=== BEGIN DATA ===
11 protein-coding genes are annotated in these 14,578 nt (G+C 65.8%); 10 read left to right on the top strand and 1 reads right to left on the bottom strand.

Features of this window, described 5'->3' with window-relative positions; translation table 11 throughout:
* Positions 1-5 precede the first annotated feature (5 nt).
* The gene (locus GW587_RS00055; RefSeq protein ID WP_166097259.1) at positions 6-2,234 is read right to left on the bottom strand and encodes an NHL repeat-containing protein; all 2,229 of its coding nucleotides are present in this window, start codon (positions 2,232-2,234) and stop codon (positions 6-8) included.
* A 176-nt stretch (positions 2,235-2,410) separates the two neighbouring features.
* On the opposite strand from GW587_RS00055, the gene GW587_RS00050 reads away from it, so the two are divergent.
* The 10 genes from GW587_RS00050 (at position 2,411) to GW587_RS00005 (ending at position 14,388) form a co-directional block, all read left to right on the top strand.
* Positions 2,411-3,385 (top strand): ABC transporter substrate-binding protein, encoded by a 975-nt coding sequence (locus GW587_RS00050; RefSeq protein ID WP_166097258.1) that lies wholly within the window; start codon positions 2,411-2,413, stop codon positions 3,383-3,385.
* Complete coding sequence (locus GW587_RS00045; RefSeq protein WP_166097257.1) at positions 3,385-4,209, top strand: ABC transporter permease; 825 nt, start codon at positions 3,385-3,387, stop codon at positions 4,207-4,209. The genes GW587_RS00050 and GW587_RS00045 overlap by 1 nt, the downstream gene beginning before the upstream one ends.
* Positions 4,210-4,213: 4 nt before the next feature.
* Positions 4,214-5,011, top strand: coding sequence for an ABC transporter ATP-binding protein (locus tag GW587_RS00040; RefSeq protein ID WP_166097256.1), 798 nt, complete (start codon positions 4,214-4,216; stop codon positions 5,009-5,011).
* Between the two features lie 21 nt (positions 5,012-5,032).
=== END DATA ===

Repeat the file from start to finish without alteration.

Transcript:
11 protein-coding genes are annotated in these 14,578 nt (G+C 65.8%); 10 read left to right on the top strand and 1 reads right to left on the bottom strand.

Features of this window, described 5'->3' with window-relative positions; translation table 11 throughout:
* Positions 1-5 precede the first annotated feature (5 nt).
* The gene (locus GW587_RS00055; RefSeq protein ID WP_166097259.1) at positions 6-2,234 is read right to left on the bottom strand and encodes an NHL repeat-containing protein; all 2,229 of its coding nucleotides are present in this window, start codon (positions 2,232-2,234) and stop codon (positions 6-8) included.
* A 176-nt stretch (positions 2,235-2,410) separates the two neighbouring features.
* On the opposite strand from GW587_RS00055, the gene GW587_RS00050 reads away from it, so the two are divergent.
* The 10 genes from GW587_RS00050 (at position 2,411) to GW587_RS00005 (ending at position 14,388) form a co-directional block, all read left to right on the top strand.
* Positions 2,411-3,385 (top strand): ABC transporter substrate-binding protein, encoded by a 975-nt coding sequence (locus GW587_RS00050; RefSeq protein ID WP_166097258.1) that lies wholly within the window; start codon positions 2,411-2,413, stop codon positions 3,383-3,385.
* Complete coding sequence (locus GW587_RS00045; RefSeq protein WP_166097257.1) at positions 3,385-4,209, top strand: ABC transporter permease; 825 nt, start codon at positions 3,385-3,387, stop codon at positions 4,207-4,209. The genes GW587_RS00050 and GW587_RS00045 overlap by 1 nt, the downstream gene beginning before the upstream one ends.
* Positions 4,210-4,213: 4 nt before the next feature.
* Positions 4,214-5,011, top strand: coding sequence for an ABC transporter ATP-binding protein (locus tag GW587_RS00040; RefSeq protein ID WP_166097256.1), 798 nt, complete (start codon positions 4,214-4,216; stop codon positions 5,009-5,011).
* Between the two features lie 21 nt (positions 5,012-5,032).